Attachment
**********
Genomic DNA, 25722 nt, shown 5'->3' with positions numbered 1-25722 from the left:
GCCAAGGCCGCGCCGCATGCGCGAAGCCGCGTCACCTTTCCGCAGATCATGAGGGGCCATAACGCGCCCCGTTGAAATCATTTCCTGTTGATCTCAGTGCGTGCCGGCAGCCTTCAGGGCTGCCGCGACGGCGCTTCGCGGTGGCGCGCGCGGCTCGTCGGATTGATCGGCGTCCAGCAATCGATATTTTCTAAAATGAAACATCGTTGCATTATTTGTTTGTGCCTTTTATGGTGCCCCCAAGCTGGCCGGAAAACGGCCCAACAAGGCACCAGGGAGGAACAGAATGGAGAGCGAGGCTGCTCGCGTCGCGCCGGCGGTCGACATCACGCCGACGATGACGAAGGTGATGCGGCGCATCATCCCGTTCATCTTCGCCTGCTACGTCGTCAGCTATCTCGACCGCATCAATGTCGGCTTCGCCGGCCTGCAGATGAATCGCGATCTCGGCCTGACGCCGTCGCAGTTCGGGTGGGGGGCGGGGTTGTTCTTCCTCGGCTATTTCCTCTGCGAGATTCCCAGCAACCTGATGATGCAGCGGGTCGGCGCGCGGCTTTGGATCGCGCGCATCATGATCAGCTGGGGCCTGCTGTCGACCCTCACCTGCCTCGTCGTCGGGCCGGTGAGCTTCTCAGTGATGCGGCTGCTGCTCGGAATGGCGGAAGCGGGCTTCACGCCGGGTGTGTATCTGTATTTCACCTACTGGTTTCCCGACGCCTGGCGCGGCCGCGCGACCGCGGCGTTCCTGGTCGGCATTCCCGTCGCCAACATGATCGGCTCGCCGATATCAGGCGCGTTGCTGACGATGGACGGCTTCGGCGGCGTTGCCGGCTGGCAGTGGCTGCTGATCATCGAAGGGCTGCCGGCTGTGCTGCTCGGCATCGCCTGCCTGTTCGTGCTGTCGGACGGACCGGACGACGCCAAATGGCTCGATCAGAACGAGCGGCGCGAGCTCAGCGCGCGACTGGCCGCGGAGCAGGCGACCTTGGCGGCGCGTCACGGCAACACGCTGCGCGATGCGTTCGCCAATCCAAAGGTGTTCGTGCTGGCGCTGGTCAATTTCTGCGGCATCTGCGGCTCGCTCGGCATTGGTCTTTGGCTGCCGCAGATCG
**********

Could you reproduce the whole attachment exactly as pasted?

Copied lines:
Genomic DNA, 25722 nt, shown 5'->3' with positions numbered 1-25722 from the left:
GCCAAGGCCGCGCCGCATGCGCGAAGCCGCGTCACCTTTCCGCAGATCATGAGGGGCCATAACGCGCCCCGTTGAAATCATTTCCTGTTGATCTCAGTGCGTGCCGGCAGCCTTCAGGGCTGCCGCGACGGCGCTTCGCGGTGGCGCGCGCGGCTCGTCGGATTGATCGGCGTCCAGCAATCGATATTTTCTAAAATGAAACATCGTTGCATTATTTGTTTGTGCCTTTTATGGTGCCCCCAAGCTGGCCGGAAAACGGCCCAACAAGGCACCAGGGAGGAACAGAATGGAGAGCGAGGCTGCTCGCGTCGCGCCGGCGGTCGACATCACGCCGACGATGACGAAGGTGATGCGGCGCATCATCCCGTTCATCTTCGCCTGCTACGTCGTCAGCTATCTCGACCGCATCAATGTCGGCTTCGCCGGCCTGCAGATGAATCGCGATCTCGGCCTGACGCCGTCGCAGTTCGGGTGGGGGGCGGGGTTGTTCTTCCTCGGCTATTTCCTCTGCGAGATTCCCAGCAACCTGATGATGCAGCGGGTCGGCGCGCGGCTTTGGATCGCGCGCATCATGATCAGCTGGGGCCTGCTGTCGACCCTCACCTGCCTCGTCGTCGGGCCGGTGAGCTTCTCAGTGATGCGGCTGCTGCTCGGAATGGCGGAAGCGGGCTTCACGCCGGGTGTGTATCTGTATTTCACCTACTGGTTTCCCGACGCCTGGCGCGGCCGCGCGACCGCGGCGTTCCTGGTCGGCATTCCCGTCGCCAACATGATCGGCTCGCCGATATCAGGCGCGTTGCTGACGATGGACGGCTTCGGCGGCGTTGCCGGCTGGCAGTGGCTGCTGATCATCGAAGGGCTGCCGGCTGTGCTGCTCGGCATCGCCTGCCTGTTCGTGCTGTCGGACGGACCGGACGACGCCAAATGGCTCGATCAGAACGAGCGGCGCGAGCTCAGCGCGCGACTGGCCGCGGAGCAGGCGACCTTGGCGGCGCGTCACGGCAACACGCTGCGCGATGCGTTCGCCAATCCAAAGGTGTTCGTGCTGGCGCTGGTCAATTTCTGCGGCATCTGCGGCTCGCTCGGCATTGGTCTTTGGCTGCCGCAGATCG